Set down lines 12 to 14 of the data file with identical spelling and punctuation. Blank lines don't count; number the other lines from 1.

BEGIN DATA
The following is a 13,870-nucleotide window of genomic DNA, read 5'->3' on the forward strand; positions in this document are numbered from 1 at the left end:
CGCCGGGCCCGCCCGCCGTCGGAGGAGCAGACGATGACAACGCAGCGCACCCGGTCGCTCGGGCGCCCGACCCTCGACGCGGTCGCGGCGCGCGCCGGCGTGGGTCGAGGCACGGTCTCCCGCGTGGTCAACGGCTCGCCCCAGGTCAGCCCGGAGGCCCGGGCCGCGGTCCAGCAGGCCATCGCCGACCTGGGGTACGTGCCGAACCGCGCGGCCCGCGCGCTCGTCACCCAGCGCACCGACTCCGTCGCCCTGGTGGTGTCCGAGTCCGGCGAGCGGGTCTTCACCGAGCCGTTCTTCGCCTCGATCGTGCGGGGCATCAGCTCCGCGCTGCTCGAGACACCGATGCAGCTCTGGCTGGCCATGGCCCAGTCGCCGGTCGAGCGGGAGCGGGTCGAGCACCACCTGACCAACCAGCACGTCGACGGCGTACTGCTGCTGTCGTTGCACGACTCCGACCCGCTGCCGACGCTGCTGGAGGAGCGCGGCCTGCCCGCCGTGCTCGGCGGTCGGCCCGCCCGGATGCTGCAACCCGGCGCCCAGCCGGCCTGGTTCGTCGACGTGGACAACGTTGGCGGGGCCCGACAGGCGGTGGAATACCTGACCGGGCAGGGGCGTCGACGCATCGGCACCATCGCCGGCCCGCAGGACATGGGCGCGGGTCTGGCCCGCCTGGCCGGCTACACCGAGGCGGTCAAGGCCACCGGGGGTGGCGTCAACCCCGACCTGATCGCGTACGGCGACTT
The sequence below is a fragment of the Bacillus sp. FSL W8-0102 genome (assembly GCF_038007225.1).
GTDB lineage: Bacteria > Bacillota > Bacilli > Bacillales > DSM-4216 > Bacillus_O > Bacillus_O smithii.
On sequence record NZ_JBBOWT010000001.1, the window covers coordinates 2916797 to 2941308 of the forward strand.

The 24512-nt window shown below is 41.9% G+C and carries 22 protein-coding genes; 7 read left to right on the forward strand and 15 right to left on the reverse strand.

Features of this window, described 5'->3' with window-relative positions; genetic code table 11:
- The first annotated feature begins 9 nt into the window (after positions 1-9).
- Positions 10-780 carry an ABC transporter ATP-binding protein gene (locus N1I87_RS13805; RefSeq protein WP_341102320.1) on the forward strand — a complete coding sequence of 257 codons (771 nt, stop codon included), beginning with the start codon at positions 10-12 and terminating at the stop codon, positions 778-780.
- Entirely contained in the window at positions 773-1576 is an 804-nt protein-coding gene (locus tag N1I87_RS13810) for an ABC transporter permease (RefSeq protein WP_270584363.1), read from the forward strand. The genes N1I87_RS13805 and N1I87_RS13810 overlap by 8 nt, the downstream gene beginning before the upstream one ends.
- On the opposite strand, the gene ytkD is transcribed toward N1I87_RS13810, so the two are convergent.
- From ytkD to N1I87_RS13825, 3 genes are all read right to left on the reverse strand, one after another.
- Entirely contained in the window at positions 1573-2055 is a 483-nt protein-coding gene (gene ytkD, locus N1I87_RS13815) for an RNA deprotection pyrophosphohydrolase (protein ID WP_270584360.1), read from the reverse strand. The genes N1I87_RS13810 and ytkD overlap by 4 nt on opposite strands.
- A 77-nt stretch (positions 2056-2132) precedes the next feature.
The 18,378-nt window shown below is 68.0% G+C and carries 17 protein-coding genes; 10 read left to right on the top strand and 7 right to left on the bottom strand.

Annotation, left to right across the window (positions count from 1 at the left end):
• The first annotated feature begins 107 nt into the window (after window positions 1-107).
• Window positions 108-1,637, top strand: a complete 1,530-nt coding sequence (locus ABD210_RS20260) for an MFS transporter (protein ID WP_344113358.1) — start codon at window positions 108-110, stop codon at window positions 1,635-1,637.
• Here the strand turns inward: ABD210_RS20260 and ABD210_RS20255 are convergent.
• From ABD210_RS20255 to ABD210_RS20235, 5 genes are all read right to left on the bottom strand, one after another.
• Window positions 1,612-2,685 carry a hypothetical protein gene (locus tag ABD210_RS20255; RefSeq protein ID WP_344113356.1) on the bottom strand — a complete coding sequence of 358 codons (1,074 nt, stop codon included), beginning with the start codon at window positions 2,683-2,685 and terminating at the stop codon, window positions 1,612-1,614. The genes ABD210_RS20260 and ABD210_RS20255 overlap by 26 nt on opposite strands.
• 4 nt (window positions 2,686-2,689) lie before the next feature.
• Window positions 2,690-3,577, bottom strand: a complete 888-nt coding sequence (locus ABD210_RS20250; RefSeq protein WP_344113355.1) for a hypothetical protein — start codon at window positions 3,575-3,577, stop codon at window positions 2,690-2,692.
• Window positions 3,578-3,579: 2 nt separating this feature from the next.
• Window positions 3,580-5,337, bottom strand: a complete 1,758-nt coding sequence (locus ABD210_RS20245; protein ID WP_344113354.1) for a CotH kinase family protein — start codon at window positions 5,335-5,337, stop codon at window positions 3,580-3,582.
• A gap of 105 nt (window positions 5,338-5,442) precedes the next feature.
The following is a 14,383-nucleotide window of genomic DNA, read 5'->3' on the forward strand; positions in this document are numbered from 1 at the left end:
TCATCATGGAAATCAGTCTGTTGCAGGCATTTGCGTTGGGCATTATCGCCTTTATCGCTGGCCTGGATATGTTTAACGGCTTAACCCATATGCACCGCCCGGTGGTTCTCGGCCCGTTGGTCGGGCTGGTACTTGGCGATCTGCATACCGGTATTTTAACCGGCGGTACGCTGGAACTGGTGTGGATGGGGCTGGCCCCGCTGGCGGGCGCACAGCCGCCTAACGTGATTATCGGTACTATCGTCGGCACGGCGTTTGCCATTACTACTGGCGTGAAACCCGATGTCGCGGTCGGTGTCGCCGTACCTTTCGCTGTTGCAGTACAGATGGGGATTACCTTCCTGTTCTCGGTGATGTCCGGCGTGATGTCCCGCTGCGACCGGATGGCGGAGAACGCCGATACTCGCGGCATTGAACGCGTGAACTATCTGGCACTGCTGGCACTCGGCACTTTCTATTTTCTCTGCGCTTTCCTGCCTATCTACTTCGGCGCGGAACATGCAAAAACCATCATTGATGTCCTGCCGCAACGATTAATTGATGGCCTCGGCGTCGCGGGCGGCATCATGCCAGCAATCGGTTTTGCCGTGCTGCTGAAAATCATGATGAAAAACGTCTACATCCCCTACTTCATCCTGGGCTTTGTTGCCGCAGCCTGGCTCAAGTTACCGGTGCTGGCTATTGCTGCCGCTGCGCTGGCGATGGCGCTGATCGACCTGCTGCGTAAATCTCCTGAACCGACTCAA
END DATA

- From ytkD to N1I87_RS13825, 3 genes are all read right to left on the reverse strand, one after another.
- Entirely contained in the window at positions 1573-2055 is a 483-nt protein-coding gene (gene ytkD, locus N1I87_RS13815) for an RNA deprotection pyrophosphohydrolase (protein ID WP_270584360.1), read from the reverse strand. The genes N1I87_RS13810 and ytkD overlap by 4 nt on opposite strands.
- A 77-nt stretch (positions 2056-2132) precedes the next feature.